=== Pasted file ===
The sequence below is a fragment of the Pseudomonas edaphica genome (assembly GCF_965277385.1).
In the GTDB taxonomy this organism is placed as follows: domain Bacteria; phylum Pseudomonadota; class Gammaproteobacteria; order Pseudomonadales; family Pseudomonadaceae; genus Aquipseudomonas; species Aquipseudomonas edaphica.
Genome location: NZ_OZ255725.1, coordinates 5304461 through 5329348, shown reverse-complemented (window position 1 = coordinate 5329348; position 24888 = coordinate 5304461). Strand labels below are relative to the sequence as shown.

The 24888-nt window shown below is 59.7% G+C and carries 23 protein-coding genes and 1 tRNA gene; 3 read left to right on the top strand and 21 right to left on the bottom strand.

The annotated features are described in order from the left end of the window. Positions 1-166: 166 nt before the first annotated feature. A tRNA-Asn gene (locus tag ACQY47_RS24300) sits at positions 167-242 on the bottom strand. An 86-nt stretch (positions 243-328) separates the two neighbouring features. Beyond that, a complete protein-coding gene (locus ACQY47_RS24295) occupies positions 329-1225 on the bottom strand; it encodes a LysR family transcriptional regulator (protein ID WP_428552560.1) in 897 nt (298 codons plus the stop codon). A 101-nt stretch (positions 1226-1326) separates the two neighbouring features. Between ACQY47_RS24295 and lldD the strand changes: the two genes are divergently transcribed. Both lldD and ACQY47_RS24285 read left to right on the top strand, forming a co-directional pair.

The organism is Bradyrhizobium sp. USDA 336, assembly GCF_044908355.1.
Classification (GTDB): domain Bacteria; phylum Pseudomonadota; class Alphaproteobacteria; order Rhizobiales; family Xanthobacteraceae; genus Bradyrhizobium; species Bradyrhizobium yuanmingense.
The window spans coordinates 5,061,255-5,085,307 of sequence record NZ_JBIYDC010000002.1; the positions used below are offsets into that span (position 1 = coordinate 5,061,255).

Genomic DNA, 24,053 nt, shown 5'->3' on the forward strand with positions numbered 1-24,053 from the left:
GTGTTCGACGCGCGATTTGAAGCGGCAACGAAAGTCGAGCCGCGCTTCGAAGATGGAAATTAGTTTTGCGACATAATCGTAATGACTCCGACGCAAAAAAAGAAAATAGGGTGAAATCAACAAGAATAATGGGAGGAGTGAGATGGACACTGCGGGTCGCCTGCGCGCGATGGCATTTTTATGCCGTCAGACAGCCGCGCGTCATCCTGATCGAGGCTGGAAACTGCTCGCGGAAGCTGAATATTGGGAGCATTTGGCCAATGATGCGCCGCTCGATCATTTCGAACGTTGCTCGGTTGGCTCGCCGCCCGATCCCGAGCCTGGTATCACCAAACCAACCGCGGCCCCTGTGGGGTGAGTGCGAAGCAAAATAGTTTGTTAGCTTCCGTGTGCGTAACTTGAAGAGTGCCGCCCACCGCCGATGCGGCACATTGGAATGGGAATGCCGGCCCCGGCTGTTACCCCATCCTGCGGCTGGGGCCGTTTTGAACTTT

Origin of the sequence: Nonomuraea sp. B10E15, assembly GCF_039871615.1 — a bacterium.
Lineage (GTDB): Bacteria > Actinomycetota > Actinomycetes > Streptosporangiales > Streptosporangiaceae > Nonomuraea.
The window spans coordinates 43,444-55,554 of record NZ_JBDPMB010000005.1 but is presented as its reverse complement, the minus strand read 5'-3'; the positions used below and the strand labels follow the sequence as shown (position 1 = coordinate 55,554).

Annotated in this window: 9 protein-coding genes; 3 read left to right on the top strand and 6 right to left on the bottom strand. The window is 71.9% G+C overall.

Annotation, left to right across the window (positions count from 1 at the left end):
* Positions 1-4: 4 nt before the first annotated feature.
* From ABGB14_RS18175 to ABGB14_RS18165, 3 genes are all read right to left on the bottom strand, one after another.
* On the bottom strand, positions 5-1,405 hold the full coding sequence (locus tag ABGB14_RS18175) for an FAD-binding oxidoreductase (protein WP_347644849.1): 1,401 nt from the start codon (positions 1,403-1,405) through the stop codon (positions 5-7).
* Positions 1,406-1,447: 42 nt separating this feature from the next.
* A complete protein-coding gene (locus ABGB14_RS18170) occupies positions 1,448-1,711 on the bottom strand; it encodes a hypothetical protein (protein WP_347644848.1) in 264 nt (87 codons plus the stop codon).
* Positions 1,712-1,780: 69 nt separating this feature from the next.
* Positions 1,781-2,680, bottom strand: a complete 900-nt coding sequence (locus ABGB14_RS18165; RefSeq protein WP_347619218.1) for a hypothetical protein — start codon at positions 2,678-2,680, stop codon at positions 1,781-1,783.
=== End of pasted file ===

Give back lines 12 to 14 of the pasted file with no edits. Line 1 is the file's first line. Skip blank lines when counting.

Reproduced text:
Lineage (GTDB): Bacteria > Actinomycetota > Actinomycetes > Streptosporangiales > Streptosporangiaceae > Nonomuraea.
The window spans coordinates 43,444-55,554 of record NZ_JBDPMB010000005.1 but is presented as its reverse complement, the minus strand read 5'-3'; the positions used below and the strand labels follow the sequence as shown (position 1 = coordinate 55,554).

Annotated in this window: 9 protein-coding genes; 3 read left to right on the top strand and 6 right to left on the bottom strand. The window is 71.9% G+C overall.